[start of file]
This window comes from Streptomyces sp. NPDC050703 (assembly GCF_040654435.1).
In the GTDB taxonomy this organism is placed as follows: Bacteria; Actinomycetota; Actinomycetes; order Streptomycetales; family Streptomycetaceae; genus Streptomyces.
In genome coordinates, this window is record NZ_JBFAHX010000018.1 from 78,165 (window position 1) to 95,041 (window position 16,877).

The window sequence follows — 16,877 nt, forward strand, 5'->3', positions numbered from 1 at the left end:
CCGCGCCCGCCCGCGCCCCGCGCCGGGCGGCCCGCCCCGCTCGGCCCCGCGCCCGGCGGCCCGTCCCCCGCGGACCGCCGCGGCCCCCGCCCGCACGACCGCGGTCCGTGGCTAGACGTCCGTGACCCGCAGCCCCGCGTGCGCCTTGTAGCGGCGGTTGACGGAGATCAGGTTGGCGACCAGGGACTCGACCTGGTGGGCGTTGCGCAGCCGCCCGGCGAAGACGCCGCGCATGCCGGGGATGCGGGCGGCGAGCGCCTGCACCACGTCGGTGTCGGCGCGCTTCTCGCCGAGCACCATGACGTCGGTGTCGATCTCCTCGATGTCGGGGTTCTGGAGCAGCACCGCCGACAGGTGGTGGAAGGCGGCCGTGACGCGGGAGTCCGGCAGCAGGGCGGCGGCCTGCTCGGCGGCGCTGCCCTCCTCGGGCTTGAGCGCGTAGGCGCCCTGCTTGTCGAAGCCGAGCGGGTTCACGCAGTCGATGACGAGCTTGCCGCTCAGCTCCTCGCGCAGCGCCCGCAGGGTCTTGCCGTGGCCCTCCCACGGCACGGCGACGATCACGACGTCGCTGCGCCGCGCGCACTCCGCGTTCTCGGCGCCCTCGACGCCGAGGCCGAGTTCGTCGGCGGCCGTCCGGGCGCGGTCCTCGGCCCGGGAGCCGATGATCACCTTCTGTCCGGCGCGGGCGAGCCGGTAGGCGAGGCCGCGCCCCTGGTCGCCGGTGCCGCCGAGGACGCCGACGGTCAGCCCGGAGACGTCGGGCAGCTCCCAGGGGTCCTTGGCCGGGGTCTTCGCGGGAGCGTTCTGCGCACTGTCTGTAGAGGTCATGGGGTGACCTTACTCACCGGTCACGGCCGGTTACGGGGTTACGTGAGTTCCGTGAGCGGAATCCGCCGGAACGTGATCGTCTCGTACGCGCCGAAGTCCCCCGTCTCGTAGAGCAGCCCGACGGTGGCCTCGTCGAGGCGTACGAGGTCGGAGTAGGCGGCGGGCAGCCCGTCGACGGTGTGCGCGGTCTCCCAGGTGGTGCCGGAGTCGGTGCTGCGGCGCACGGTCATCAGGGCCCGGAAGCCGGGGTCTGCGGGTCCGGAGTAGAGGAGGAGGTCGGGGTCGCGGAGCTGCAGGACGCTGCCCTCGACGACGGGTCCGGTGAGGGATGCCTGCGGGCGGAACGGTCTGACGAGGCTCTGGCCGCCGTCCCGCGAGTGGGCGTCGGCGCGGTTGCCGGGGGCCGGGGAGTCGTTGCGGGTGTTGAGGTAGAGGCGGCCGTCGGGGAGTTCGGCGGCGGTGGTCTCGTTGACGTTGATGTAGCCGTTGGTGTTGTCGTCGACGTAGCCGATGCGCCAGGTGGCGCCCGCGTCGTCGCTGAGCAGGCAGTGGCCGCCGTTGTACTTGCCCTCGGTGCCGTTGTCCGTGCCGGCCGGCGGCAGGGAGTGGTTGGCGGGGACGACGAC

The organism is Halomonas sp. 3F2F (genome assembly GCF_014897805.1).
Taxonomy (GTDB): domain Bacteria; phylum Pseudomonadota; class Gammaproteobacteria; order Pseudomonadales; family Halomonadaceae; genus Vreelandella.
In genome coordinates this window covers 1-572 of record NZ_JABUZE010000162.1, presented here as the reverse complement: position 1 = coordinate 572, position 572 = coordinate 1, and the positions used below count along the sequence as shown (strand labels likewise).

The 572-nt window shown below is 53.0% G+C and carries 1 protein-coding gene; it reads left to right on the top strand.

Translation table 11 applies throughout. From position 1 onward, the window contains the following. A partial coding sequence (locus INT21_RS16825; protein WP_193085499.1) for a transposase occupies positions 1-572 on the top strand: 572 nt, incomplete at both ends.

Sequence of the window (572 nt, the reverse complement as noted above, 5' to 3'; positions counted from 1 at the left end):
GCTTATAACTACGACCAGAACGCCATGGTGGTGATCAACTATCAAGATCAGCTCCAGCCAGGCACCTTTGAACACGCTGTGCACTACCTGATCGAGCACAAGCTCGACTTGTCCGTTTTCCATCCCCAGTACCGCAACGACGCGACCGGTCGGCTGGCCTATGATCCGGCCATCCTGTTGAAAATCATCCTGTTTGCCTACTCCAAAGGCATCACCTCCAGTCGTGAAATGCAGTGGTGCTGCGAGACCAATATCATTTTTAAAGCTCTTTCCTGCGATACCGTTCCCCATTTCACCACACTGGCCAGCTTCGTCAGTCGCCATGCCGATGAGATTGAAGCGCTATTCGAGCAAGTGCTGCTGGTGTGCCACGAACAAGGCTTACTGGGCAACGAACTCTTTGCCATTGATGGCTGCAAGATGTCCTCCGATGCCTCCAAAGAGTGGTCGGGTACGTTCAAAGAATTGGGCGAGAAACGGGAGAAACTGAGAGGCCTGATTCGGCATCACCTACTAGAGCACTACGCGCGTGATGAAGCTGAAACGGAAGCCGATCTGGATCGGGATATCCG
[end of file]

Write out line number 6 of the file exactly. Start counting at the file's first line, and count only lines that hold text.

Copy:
The organism is Halomonas sp. 3F2F (genome assembly GCF_014897805.1).